William A. Bardeen

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William Allan Bardeen (born September 15, 1941 in Washington, Pennsylvania) is an American theoretical physicist at Fermi National Accelerator Laboratory. He is the son of John Bardeen and Jane Maxwell Bardeen.[1]

After graduating from Cornell University in 1962, Bardeen earned his Ph.D. Degree in Physics from the University of Minnesota in 1968. Following research appointments at Stony Brook University and the Institute for Advanced Study in Princeton, he was an Assistant and Associate Professor in the Physics Department at Stanford University. In 1975, Bardeen joined the staff of Fermi National Accelerator Laboratory where he has served as Head of the Theoretical Physics Department.[2] From 1993 to 1994, he was Head of Theoretical Physics at the SSC Laboratory before its termination.

Bardeen is co-inventor of the theory of the axial vector current anomaly which is of foundational importance in modern theoretical physics. He developed with Stephen L. Adler the "non-renormalization theorem" (known as the Adler–Bardeen theorem).[3][4] He has played a major role in the development of perturbation theory for quantum chromodynamics, and dynamical approaches to electroweak symmetry breaking.[5] Bardeen is considered one of the leading authorities on quantum field theory and its application to the phenomena of elementary particle physics.

Bardeen was elected a Fellow of the American Physical Society in 1984. In 1985, Bardeen was awarded a John S. Guggenheim Memorial Foundation Fellowship for research on the application of quantum field theory to elementary particle physics. Previously, he had received the Senior Scientist Award of the Alexander von Humboldt Foundation and an Alfred P. Sloan Foundation Fellowship for research in theoretical physics. Bardeen was awarded the 1996 J.J. Sakurai Prize of the American Physical Society for his work on anomalies and perturbative quantum chromodynamics.[6] He was elected a Fellow of the American Academy of Arts and Sciences in 1998.[7] He was elected a member of the National Academy of Sciences in 1999.[8]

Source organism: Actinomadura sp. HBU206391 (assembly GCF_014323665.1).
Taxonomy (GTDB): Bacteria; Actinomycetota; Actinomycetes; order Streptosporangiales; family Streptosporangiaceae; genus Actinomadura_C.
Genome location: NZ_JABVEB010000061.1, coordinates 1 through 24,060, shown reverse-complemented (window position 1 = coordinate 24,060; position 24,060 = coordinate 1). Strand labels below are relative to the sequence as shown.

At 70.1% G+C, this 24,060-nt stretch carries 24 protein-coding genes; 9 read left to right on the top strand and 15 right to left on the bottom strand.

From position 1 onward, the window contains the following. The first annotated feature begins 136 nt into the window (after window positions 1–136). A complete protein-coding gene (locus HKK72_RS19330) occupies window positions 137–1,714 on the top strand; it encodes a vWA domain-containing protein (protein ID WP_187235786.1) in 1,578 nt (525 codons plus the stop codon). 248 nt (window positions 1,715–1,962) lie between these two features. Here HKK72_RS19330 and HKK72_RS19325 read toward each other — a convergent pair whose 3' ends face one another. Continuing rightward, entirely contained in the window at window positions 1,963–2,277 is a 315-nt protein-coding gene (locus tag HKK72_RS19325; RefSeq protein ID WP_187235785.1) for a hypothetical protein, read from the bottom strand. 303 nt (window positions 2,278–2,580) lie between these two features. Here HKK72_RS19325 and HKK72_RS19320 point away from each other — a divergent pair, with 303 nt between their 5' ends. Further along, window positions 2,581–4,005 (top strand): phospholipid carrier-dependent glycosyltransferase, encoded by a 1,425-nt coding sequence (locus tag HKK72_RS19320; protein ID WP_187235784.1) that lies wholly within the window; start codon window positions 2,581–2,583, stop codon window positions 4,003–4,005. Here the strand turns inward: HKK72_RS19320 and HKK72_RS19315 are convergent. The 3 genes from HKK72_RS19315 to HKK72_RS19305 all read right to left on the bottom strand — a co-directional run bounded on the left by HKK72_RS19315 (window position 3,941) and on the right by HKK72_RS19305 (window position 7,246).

Selected publications[edit]

  • Bardeen's publications are available on the INSPIRE-HEP Literature Database [1].

Notes[edit]

  1. ^ John Bardeen's Nobel Foundation biography
  2. ^ William Bardeen, bio from APS
  3. ^ Adler, S.L.; Bardeen, W.A. (1969). "Absence of higher-order corrections in the anomalous axial-vector divergence equation". Physical Review. 182 (5): 1517–1536. Bibcode:1969PhRv..182.1517A. doi:10.1103/PhysRev.182.1517. 
  4. ^ Piguet, O.; Sorella, S.P. (1993). "Adler-Bardeen theorem and vanishing of the gauge beta function". Bibcode:1993NuPhB.395..661P. arXiv:hep-th/9302123Freely accessible. doi:10.1016/0550-3213(93)90052-Q. 
  5. ^ William A. Bardeen, homepage at Fermilab
  6. ^ William A. Bardeen, homepage at Fermilab
  7. ^ "Book of Members, 1780-2010: Chapter B" (PDF). American Academy of Arts and Sciences. Retrieved May 17, 2011. 
  8. ^ List of members of the National Academy of Sciences (Physics)

External links[edit]